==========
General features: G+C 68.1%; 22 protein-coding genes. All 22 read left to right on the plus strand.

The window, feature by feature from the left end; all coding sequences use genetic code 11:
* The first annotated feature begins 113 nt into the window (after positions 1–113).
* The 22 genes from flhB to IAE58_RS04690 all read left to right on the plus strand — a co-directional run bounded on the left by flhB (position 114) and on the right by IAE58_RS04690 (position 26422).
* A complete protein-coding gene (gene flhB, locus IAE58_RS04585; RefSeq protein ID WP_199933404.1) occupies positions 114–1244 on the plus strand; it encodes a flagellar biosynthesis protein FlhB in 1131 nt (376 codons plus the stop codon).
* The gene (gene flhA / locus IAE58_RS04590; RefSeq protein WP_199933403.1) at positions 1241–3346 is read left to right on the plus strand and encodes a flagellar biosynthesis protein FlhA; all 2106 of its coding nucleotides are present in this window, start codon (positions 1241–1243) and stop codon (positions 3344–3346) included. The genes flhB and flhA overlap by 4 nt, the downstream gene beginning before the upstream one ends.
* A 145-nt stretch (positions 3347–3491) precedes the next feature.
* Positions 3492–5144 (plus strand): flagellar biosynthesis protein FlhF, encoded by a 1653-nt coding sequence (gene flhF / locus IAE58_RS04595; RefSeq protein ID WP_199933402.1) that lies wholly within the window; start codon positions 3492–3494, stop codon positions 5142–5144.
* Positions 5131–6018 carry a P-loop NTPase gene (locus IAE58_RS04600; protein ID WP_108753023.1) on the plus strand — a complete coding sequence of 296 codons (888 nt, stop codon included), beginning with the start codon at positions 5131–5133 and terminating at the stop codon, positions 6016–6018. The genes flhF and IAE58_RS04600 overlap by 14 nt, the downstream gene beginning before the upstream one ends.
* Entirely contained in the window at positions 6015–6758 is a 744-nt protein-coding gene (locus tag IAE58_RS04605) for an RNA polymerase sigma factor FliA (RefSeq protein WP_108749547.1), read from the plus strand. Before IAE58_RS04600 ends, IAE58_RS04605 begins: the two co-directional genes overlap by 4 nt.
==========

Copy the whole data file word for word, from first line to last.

General features: G+C 68.1%; 22 protein-coding genes. All 22 read left to right on the plus strand.

The window, feature by feature from the left end; all coding sequences use genetic code 11:
* The first annotated feature begins 113 nt into the window (after positions 1–113).
* The 22 genes from flhB to IAE58_RS04690 all read left to right on the plus strand — a co-directional run bounded on the left by flhB (position 114) and on the right by IAE58_RS04690 (position 26422).
* A complete protein-coding gene (gene flhB, locus IAE58_RS04585; RefSeq protein ID WP_199933404.1) occupies positions 114–1244 on the plus strand; it encodes a flagellar biosynthesis protein FlhB in 1131 nt (376 codons plus the stop codon).
* The gene (gene flhA / locus IAE58_RS04590; RefSeq protein WP_199933403.1) at positions 1241–3346 is read left to right on the plus strand and encodes a flagellar biosynthesis protein FlhA; all 2106 of its coding nucleotides are present in this window, start codon (positions 1241–1243) and stop codon (positions 3344–3346) included. The genes flhB and flhA overlap by 4 nt, the downstream gene beginning before the upstream one ends.
* A 145-nt stretch (positions 3347–3491) precedes the next feature.
* Positions 3492–5144 (plus strand): flagellar biosynthesis protein FlhF, encoded by a 1653-nt coding sequence (gene flhF / locus IAE58_RS04595; RefSeq protein ID WP_199933402.1) that lies wholly within the window; start codon positions 3492–3494, stop codon positions 5142–5144.
* Positions 5131–6018 carry a P-loop NTPase gene (locus IAE58_RS04600; protein ID WP_108753023.1) on the plus strand — a complete coding sequence of 296 codons (888 nt, stop codon included), beginning with the start codon at positions 5131–5133 and terminating at the stop codon, positions 6016–6018. The genes flhF and IAE58_RS04600 overlap by 14 nt, the downstream gene beginning before the upstream one ends.
* Entirely contained in the window at positions 6015–6758 is a 744-nt protein-coding gene (locus tag IAE58_RS04605) for an RNA polymerase sigma factor FliA (RefSeq protein WP_108749547.1), read from the plus strand. Before IAE58_RS04600 ends, IAE58_RS04605 begins: the two co-directional genes overlap by 4 nt.